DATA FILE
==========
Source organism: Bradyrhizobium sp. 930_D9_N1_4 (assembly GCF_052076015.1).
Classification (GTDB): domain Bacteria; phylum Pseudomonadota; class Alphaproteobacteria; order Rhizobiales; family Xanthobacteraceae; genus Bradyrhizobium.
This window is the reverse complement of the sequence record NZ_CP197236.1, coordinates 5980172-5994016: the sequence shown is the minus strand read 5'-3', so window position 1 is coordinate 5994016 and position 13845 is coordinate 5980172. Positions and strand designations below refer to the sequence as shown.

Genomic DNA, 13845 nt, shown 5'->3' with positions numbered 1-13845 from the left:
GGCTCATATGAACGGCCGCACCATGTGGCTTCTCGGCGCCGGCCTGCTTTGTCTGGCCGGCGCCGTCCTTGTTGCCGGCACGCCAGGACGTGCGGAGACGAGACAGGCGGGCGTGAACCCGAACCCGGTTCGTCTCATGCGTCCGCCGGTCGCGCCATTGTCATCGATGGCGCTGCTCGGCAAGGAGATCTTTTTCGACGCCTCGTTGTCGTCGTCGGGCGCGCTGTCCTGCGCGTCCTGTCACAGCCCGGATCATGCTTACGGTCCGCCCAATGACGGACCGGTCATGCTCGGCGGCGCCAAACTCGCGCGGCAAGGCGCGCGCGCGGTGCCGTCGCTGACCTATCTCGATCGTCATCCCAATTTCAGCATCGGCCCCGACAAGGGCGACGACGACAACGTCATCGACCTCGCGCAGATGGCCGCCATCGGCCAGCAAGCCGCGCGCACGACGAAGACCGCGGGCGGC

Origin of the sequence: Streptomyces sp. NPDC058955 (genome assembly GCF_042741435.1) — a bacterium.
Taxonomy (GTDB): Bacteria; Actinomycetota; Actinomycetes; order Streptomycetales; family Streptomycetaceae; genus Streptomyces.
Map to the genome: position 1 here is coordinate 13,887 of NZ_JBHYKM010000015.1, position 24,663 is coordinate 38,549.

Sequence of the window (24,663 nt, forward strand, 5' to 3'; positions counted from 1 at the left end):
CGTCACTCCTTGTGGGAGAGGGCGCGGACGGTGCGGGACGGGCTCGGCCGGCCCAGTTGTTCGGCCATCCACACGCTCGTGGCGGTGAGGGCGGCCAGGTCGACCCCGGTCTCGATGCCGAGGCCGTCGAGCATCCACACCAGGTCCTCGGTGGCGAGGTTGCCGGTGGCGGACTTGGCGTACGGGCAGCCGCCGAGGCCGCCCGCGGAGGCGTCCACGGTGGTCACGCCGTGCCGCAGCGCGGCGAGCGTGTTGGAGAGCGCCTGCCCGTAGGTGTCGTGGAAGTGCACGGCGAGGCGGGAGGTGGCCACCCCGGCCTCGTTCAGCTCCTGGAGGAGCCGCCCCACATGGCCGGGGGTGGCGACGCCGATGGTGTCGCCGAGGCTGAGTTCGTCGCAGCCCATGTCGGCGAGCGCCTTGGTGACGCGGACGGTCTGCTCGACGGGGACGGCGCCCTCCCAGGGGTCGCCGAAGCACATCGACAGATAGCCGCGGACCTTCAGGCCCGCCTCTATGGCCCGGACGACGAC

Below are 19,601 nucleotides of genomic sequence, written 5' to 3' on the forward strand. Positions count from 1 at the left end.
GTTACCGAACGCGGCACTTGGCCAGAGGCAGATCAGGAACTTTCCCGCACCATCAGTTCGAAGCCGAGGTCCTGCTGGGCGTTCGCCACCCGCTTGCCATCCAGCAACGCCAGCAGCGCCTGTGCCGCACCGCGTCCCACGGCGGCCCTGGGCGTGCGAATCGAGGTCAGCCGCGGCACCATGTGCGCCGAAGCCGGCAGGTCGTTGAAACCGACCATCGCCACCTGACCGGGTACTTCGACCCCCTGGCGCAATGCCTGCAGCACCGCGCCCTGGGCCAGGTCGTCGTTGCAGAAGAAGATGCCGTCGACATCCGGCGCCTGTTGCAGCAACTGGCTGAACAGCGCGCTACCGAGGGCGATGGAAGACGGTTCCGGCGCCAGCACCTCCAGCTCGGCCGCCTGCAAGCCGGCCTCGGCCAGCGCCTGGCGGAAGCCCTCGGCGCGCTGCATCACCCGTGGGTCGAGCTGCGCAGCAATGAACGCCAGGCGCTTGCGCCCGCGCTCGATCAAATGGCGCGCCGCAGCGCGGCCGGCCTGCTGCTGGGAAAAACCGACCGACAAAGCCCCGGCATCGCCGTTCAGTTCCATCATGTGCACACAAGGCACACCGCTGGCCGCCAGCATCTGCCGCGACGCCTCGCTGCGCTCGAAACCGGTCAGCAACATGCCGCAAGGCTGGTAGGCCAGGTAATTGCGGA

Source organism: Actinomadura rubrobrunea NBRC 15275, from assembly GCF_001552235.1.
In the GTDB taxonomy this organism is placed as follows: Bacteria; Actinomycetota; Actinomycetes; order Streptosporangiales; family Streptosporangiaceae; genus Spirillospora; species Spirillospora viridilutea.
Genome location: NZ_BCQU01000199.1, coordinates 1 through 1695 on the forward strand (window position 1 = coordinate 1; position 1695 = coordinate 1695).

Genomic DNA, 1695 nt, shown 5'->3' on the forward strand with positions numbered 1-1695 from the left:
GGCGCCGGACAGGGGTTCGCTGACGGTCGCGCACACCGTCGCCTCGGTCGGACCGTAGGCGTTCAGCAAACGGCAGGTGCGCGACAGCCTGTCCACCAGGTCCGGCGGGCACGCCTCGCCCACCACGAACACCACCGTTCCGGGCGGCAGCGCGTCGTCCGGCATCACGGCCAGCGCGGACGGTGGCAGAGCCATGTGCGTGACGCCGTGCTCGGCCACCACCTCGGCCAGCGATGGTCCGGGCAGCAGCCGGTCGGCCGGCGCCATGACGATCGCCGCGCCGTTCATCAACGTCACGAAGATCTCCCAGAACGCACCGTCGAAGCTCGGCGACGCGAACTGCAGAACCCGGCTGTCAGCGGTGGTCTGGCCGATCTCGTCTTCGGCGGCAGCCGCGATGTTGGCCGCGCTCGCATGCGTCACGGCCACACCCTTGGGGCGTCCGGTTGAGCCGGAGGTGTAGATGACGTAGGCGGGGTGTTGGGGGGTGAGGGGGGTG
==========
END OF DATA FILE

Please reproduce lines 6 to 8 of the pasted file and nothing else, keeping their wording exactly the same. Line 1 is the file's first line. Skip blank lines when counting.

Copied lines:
Origin of the sequence: Streptomyces sp. NPDC058955 (genome assembly GCF_042741435.1) — a bacterium.
Taxonomy (GTDB): Bacteria; Actinomycetota; Actinomycetes; order Streptomycetales; family Streptomycetaceae; genus Streptomyces.
Map to the genome: position 1 here is coordinate 13,887 of NZ_JBHYKM010000015.1, position 24,663 is coordinate 38,549.